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March 14, 2007

Counter Current Slackens

The counter current that had held us in its vice-like grip for almost three days finally weakened, On the surface we looked like we were moving forward: the wind was strong and pushing us from behind. However the GPS told a very different story. We were actually going backwards!

With the wind from behind and pedaling it always looks like we are moving forward. Yet depending on the current the outcome can be quite different. Perhaps this was the lesson from the sea for this voyage: the action is the same but the outcome is entirely different. Maybe the lesson that it was trying to impart was to focus on the task at hand rather than worrying about results. The final outcome, whatever it may be, should not be the focus.


The last couple of days we've made excellent progress. With a force 3-4 wind from behind we registered 2 x 65 mile days. The waves were very big at times, almost 20 feet. Negotiating these monsters requires intense concentration. Steering Moksha with both hands on the rudder while keeping an eye on the compass needle can be exhausting, especially at night when the odd extra big 'rogue' wave will almost tip the boat over and at the very least crash over and into the cockpit, drenching everthing inside. This scenario is very possible during a momentary lapse in concentration on the part of the pedaler and can lead to a 'broach', which is when the boat is pushed by a wave faster than the rudder can be used to control the heading, and the boat slews either to the left or right and in the worst case is capsized.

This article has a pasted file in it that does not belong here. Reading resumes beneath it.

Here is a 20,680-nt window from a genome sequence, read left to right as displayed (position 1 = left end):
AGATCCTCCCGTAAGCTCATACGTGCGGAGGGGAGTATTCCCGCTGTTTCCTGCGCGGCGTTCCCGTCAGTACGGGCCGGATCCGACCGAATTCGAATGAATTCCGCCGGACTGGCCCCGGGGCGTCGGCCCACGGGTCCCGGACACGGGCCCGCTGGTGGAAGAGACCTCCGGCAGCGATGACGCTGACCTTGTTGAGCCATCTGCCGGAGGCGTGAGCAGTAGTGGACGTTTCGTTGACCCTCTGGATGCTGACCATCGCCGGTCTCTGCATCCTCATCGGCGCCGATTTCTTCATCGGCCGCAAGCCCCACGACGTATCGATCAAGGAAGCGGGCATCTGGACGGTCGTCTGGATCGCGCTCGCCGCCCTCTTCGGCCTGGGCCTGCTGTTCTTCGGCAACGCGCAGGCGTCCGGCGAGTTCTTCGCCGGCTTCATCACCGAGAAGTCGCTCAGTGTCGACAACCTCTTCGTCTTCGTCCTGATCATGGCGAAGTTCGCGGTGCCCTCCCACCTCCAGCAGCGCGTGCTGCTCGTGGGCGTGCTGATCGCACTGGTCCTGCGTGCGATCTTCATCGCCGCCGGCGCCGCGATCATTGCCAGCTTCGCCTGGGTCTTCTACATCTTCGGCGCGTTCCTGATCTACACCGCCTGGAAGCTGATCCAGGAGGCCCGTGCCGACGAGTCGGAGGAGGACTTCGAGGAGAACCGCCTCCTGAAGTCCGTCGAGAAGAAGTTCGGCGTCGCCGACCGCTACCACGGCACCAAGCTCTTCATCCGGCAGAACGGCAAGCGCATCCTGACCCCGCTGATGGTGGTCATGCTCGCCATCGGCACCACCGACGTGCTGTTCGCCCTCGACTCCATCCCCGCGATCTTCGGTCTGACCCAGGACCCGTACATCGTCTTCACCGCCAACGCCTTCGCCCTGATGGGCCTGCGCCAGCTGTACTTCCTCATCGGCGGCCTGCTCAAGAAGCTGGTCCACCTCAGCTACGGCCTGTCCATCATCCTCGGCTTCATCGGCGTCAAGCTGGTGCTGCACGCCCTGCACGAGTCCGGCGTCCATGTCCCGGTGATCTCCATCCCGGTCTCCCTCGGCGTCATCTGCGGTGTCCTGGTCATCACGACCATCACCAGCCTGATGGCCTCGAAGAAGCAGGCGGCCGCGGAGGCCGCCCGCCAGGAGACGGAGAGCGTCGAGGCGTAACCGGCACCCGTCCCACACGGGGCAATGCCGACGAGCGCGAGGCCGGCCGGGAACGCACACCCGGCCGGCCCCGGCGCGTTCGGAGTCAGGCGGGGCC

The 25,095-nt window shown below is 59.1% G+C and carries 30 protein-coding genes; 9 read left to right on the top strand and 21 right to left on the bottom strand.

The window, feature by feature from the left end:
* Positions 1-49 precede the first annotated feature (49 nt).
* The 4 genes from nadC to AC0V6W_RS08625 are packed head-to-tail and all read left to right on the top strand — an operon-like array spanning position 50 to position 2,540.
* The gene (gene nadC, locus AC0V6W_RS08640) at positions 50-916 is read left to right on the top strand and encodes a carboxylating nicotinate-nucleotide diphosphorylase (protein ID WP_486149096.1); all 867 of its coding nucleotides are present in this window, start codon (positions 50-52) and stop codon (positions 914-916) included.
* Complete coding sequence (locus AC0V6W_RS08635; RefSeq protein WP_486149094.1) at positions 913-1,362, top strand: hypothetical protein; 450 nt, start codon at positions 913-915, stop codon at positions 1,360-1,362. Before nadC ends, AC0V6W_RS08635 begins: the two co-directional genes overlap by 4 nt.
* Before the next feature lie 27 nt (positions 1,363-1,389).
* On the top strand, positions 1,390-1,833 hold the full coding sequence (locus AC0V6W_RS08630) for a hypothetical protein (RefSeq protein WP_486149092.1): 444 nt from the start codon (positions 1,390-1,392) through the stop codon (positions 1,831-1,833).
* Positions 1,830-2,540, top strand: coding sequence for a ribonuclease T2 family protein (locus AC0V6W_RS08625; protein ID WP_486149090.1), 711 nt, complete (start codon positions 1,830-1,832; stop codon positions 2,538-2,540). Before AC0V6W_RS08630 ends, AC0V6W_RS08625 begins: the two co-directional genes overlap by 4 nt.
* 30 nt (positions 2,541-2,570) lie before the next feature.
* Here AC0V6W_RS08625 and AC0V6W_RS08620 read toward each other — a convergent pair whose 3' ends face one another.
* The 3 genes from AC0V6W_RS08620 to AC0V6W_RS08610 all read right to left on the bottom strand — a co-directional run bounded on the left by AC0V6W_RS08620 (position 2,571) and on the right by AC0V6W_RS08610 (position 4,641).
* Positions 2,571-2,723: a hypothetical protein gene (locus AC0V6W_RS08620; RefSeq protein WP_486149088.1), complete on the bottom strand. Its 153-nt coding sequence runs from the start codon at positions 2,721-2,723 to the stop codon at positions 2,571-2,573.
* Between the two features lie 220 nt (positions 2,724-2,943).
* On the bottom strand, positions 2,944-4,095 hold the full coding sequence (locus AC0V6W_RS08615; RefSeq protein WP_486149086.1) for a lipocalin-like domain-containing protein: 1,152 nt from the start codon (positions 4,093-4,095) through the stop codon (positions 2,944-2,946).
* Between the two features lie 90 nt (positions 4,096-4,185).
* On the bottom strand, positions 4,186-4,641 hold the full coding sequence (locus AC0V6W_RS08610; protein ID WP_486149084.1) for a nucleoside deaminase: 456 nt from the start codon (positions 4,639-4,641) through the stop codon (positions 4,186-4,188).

The really big waves produce a hissing sound on their final approach. There is a split second to react with the rudder before the boat is flung down the face of the wave at lightening speed. This reminds me of traveling down the face of a playground slide when I was a child. It is a delicate balancing act riding down the face of one of these things, and requires steering the rudder while at the same time keeping the compass needle on its mark. The last couple of nights have been intense with the wind howling and the waves crashing all around. The reward of all this has been the 60+ mile days. Moksha has handled these seas beautifully. She doesn't fight the waves, rather lets the waves slide underneath, as if to let them pass unchallenged to wrent their fury on another unsuspecting victim.


Posted on March 14, 2007 11:17 AM